Ah, the trials and tribulations of over-the-top delivery. Last week, Hillcrest Labs released the newest version of its Web browser for TV, Kylo beta 0.7 and Hillcrest CEO and founder Dan Simpkins noted (with a wink and a nod) that the browser would, with a little tweaking, allow users to view Hulu content on their big screens.
Not any more.
Hulu, as has been its practice from the beginning, has plugged that hole in its armor and is blocking access via Kylo, reports Multichannel News.
The company has maintained that it wants to keep its ABC, NBC and Fox content online and out of the living room... until, one would assume, it can figure out a better way to monetize it and minimize the threat of OTT.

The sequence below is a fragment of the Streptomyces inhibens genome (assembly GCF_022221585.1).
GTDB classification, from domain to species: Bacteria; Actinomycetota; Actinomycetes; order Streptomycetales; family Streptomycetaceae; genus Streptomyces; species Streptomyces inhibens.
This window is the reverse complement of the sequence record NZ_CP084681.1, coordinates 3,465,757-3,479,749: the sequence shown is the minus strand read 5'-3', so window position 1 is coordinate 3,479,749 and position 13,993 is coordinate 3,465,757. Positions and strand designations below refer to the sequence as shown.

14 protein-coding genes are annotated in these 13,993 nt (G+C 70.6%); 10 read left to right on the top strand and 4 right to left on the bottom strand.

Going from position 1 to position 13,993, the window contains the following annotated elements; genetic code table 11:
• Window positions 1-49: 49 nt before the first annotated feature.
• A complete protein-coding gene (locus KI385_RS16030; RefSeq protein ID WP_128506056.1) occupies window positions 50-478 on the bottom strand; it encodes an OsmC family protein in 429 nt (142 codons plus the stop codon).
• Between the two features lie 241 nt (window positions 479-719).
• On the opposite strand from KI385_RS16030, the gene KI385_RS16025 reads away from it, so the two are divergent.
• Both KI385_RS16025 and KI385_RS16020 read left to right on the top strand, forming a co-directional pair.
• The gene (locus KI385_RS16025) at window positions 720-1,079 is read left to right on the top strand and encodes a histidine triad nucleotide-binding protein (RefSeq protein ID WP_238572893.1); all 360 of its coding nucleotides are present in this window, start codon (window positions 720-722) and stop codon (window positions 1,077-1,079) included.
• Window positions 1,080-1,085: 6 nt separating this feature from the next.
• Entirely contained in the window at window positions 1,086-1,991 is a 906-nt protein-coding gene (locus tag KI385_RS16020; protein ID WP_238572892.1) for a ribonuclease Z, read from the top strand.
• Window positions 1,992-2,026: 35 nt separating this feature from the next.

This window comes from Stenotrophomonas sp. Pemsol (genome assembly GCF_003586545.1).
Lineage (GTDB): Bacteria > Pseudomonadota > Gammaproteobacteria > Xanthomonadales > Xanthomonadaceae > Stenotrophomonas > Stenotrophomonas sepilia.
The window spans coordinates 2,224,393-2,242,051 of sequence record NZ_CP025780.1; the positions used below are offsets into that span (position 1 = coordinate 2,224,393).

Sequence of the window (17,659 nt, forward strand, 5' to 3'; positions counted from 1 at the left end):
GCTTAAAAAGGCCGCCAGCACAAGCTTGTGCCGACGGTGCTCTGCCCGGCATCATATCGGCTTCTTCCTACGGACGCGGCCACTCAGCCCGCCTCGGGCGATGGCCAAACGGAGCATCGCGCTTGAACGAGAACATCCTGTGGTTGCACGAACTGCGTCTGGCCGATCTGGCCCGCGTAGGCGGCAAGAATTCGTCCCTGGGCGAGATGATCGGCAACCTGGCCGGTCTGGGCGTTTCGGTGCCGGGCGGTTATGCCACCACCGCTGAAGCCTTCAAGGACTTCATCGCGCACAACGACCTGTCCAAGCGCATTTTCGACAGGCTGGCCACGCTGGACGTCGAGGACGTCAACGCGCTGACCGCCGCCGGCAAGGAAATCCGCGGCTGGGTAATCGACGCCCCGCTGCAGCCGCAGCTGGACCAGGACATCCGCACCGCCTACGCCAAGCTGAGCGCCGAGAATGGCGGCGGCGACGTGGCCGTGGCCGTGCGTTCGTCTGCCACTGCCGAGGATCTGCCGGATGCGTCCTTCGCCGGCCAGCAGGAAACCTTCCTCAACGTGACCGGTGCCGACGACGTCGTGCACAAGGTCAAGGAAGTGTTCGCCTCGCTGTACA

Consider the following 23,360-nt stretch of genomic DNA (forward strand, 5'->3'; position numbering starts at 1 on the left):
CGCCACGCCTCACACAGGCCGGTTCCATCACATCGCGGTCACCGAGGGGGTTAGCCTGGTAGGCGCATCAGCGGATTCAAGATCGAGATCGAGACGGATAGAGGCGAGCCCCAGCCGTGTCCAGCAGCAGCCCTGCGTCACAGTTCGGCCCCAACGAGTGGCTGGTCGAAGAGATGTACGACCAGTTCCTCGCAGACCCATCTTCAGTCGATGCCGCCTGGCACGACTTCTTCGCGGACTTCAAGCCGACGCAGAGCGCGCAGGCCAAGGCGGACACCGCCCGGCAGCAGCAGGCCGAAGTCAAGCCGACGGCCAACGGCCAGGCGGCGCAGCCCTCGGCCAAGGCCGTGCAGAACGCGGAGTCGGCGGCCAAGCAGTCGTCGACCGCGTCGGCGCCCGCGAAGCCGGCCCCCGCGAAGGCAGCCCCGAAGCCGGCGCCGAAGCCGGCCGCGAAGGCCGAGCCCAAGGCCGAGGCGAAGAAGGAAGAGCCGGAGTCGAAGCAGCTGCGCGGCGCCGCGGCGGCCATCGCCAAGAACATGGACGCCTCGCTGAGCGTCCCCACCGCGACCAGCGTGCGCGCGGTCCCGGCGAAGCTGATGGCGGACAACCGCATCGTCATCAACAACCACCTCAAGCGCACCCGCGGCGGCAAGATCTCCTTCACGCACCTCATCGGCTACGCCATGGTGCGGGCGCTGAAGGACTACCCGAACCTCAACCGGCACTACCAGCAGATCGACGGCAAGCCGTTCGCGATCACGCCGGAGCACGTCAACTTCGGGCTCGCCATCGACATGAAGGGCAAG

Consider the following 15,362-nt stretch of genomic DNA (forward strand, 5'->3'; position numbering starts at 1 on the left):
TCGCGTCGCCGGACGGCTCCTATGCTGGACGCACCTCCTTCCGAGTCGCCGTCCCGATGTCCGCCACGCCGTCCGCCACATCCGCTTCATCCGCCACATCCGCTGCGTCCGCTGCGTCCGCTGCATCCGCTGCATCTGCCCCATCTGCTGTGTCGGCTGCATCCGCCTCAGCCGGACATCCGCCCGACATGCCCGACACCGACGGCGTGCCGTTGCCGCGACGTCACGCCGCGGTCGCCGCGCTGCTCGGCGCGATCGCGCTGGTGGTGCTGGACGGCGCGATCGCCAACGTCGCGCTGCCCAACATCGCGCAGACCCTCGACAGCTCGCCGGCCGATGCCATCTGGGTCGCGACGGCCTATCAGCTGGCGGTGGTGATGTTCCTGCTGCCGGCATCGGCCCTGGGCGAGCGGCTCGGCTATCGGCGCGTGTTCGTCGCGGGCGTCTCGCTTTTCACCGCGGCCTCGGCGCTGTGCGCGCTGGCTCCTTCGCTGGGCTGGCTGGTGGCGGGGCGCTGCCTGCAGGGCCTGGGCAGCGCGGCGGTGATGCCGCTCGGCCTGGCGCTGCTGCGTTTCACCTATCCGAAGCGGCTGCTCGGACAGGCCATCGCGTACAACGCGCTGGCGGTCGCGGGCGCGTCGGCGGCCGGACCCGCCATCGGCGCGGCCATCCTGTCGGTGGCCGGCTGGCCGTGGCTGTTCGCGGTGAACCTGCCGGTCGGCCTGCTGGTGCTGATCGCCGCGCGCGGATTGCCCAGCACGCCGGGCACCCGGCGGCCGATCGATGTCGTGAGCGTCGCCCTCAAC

Hulu has had a run-and-gun battle with browsers attempting to get its content into a TV environment. But the company, which is owned by Disney, News Corp. and NBC Universal, has steadfastly refused to let it happen.
Said Simpkins last week when Hillcrest announced the latest workaround: "We know that one feature that is likely to attract attention is the capability for advanced users to configure the Kylo browser to access Hulu. It remains our position that Kylo is simply a Web browser based on open-source Mozilla code, like Firefox. We fully respect the rights of content owners and aggregators, and as such, we do not deep link, re-index, divert users past ads, or overlay different user interfaces on video players. However, we believe consumers should be able to use the Kylo browser to visit any site on the Web on the display screen of their choice. Our hope is that a respectful dialog with Hulu will encourage them to consider changing their policies."
Good luck with that.
- see this article
Newly released Kylo browser lets users watch Hulu on TV - for now
Hillcrest confirms Hulu blocking Kylo Web TV browser from content
Hillcrest's Kylo browser brings Web content to TVs